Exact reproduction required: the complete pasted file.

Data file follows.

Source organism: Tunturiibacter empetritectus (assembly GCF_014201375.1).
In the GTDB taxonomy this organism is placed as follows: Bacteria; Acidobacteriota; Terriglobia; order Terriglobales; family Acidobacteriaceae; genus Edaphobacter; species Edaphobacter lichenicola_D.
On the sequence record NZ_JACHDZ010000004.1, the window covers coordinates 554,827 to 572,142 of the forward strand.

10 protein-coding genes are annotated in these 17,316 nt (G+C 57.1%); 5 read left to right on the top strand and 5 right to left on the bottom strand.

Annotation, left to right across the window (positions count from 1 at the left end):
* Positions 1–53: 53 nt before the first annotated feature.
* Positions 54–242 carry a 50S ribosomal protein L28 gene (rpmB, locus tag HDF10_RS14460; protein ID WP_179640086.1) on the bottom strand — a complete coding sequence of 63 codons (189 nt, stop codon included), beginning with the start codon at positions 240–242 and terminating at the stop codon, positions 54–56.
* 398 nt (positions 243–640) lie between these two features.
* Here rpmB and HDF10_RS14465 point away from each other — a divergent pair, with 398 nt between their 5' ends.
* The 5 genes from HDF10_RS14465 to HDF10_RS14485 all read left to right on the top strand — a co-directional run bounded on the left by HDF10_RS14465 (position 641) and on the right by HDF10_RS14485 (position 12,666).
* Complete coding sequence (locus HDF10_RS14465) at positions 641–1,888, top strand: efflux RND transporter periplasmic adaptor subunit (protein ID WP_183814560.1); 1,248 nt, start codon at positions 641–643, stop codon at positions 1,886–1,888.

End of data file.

Source organism: Tunturiibacter empetritectus (assembly GCF_014201375.1).
In the GTDB taxonomy this organism is placed as follows: Bacteria; Acidobacteriota; Terriglobia; order Terriglobales; family Acidobacteriaceae; genus Edaphobacter; species Edaphobacter lichenicola_D.
On the sequence record NZ_JACHDZ010000004.1, the window covers coordinates 554,827 to 572,142 of the forward strand.

10 protein-coding genes are annotated in these 17,316 nt (G+C 57.1%); 5 read left to right on the top strand and 5 right to left on the bottom strand.

Annotation, left to right across the window (positions count from 1 at the left end):
* Positions 1–53: 53 nt before the first annotated feature.
* Positions 54–242 carry a 50S ribosomal protein L28 gene (rpmB, locus tag HDF10_RS14460; protein ID WP_179640086.1) on the bottom strand — a complete coding sequence of 63 codons (189 nt, stop codon included), beginning with the start codon at positions 240–242 and terminating at the stop codon, positions 54–56.
* 398 nt (positions 243–640) lie between these two features.
* Here rpmB and HDF10_RS14465 point away from each other — a divergent pair, with 398 nt between their 5' ends.
* The 5 genes from HDF10_RS14465 to HDF10_RS14485 all read left to right on the top strand — a co-directional run bounded on the left by HDF10_RS14465 (position 641) and on the right by HDF10_RS14485 (position 12,666).
* Complete coding sequence (locus HDF10_RS14465) at positions 641–1,888, top strand: efflux RND transporter periplasmic adaptor subunit (protein ID WP_183814560.1); 1,248 nt, start codon at positions 641–643, stop codon at positions 1,886–1,888.